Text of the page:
Why isn't there any Presidents Cup buzz?
Say what you want about the conclusion to the last Presidents Cup, but at least it got people talking. And that's more than you could say about any of the previous competitions pitting a U.S. team against a conglomerate of international stars from outside of Europe.
When captains Jack Nicklaus and Gary Player basically forced a tie at the conclusion of the 2003 Presidents Cup in South Africa, it was viewed as being everything from a blatant bending of the rules to incredible sportsmanship.
There had been a provision in place for a sudden-death playoff, but after three riveting holes between Tiger Woods and Ernie Els, darkness halted play. Let's forget the very real fact that nobody wanted to come back the next day to decide things. So the captains came up with a tie -- even though there was no provision for one in the rule book -- making the Presidents Cup different than the Ryder Cup.
The "unfinished business" aspect of the Presidents Cup coaxed Nicklaus and Player into coming back as captains.
But unless you stand in the line of fire of the PGA Tour's hype machine, you would be hard-pressed to come up with the dates for the event.
Stumped? Well, it is next week.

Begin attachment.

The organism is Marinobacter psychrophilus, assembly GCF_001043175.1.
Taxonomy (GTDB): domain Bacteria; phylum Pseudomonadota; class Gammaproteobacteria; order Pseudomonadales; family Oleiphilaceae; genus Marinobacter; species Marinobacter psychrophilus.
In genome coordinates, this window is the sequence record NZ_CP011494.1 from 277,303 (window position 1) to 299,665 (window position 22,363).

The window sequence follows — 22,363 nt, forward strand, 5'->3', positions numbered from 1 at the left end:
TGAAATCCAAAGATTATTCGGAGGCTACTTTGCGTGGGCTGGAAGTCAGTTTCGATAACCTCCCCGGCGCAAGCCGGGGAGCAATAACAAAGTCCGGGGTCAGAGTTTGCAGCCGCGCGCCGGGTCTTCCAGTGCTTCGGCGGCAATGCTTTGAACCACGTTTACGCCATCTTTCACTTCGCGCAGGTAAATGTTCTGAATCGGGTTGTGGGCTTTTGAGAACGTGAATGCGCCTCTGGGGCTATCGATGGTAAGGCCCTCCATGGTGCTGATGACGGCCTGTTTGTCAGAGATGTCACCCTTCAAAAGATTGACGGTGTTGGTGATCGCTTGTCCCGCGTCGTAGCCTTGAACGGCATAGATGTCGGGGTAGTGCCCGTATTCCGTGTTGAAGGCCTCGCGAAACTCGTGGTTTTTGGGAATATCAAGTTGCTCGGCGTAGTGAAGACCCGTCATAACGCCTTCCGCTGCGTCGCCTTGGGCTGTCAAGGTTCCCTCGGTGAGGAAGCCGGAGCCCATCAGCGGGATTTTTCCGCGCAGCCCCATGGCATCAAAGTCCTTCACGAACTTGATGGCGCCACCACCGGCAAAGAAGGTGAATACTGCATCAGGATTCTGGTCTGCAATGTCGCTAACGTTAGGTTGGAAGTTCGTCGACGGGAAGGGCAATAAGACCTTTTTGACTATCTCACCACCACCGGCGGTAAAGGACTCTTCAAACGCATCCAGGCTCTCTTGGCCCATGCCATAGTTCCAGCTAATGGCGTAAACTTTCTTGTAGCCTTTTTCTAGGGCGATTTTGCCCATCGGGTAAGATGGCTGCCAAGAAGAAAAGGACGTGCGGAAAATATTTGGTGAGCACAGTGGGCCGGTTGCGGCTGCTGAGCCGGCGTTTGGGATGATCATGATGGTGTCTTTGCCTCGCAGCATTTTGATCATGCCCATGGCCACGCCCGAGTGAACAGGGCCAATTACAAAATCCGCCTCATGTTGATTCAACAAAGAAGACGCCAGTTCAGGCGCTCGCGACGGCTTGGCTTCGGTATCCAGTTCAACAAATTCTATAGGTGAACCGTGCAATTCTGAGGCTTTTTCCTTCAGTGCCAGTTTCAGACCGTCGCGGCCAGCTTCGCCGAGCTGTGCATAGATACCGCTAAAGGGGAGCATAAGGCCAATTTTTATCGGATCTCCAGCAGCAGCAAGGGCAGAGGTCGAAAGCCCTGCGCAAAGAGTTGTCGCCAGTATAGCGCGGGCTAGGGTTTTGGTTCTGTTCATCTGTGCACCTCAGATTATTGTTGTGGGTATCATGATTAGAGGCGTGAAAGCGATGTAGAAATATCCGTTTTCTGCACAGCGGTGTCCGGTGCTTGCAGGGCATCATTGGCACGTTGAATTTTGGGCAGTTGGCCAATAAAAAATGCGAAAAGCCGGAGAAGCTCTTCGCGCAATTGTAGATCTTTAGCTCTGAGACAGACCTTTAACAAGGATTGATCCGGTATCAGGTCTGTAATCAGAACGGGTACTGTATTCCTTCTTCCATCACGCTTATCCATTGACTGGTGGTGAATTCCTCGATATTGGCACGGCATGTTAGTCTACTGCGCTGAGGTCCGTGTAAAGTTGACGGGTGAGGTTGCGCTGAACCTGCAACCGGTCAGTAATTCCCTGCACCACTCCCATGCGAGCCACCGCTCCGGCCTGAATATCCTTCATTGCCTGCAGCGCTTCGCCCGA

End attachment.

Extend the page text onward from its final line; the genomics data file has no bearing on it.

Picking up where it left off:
The sixth version of the Presidents Cup begins on Sept. 22 at the Robert Trent Jones Golf Club, located less than an hour away from Washington, D.C.
Yep, there's not much of a buzz heading into the matches, whose worthiness is again in question.
If two of the greatest names in the game are unable to generate any excitement for it, what else is left?
And the possibility of a Woods-Singh showdown in Sunday singles will undoubtedly be worth watching.
So why all the yawns?
Could it be that the Presidents Cup is too much of a good thing?
It is not a secret that having a competition such as this every year takes some of the fun out of the festivities for U.S. team members. Players such as Woods, Mickelson and Love are part of the action every year. Maybe they should get over it and deal with with the situation, but it's not all about them.
The public doesn't seem to get into it, either.
We love the Ryder Cup, and some of it has to do with the history of the tournament. In the past 20 years, the Ryder Cup has become, perhaps, the biggest event in golf. When the Americans started losing, people started paying attention. There is no prize money at stake, but there is some serious choking that goes on in the event, and it can be riveting.
In Europe, they already are talking about next year's Ryder Cup. The process for making the team began two weeks ago in Switzerland, and it was already a big topic. Europeans love the Ryder Cup so much and the players buy into it.
Here, you could say the U.S. players tolerate the tournaments. They probably like the Presidents Cup more, but that is because there is less pressure, less going on outside of the event. If there is anything the players hate about the Ryder Cup, it is all of the required functions that dominate the week. It makes for an exhausting, pressure-filled week.
Nobody seems all that worked up about next week's Presidents Cup, but perhaps that will change. There was little buzz going into the Solheim Cup, either, and that turned out to be quite the showcase for women's golf.
We'll just have to wait and see whether the excitement ever materializes.